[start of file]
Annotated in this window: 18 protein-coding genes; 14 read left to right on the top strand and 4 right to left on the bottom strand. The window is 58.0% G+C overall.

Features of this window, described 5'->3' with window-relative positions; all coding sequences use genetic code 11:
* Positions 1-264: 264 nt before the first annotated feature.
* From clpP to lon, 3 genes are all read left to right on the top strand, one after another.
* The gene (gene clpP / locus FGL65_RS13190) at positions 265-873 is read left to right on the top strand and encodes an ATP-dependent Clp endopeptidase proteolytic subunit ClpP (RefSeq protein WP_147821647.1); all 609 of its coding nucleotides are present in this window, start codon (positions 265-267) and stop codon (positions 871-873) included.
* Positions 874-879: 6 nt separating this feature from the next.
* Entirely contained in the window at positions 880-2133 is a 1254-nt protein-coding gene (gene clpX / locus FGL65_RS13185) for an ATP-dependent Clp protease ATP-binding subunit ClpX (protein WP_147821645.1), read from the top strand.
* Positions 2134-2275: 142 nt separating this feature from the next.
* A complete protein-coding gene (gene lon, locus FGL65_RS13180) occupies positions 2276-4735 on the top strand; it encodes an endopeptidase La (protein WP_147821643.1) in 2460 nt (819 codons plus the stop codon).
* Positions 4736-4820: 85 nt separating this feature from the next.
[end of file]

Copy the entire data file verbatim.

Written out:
Annotated in this window: 18 protein-coding genes; 14 read left to right on the top strand and 4 right to left on the bottom strand. The window is 58.0% G+C overall.

Features of this window, described 5'->3' with window-relative positions; all coding sequences use genetic code 11:
* Positions 1-264: 264 nt before the first annotated feature.
* From clpP to lon, 3 genes are all read left to right on the top strand, one after another.
* The gene (gene clpP / locus FGL65_RS13190) at positions 265-873 is read left to right on the top strand and encodes an ATP-dependent Clp endopeptidase proteolytic subunit ClpP (RefSeq protein WP_147821647.1); all 609 of its coding nucleotides are present in this window, start codon (positions 265-267) and stop codon (positions 871-873) included.
* Positions 874-879: 6 nt separating this feature from the next.
* Entirely contained in the window at positions 880-2133 is a 1254-nt protein-coding gene (gene clpX / locus FGL65_RS13185) for an ATP-dependent Clp protease ATP-binding subunit ClpX (protein WP_147821645.1), read from the top strand.
* Positions 2134-2275: 142 nt separating this feature from the next.
* A complete protein-coding gene (gene lon, locus FGL65_RS13180) occupies positions 2276-4735 on the top strand; it encodes an endopeptidase La (protein WP_147821643.1) in 2460 nt (819 codons plus the stop codon).
* Positions 4736-4820: 85 nt separating this feature from the next.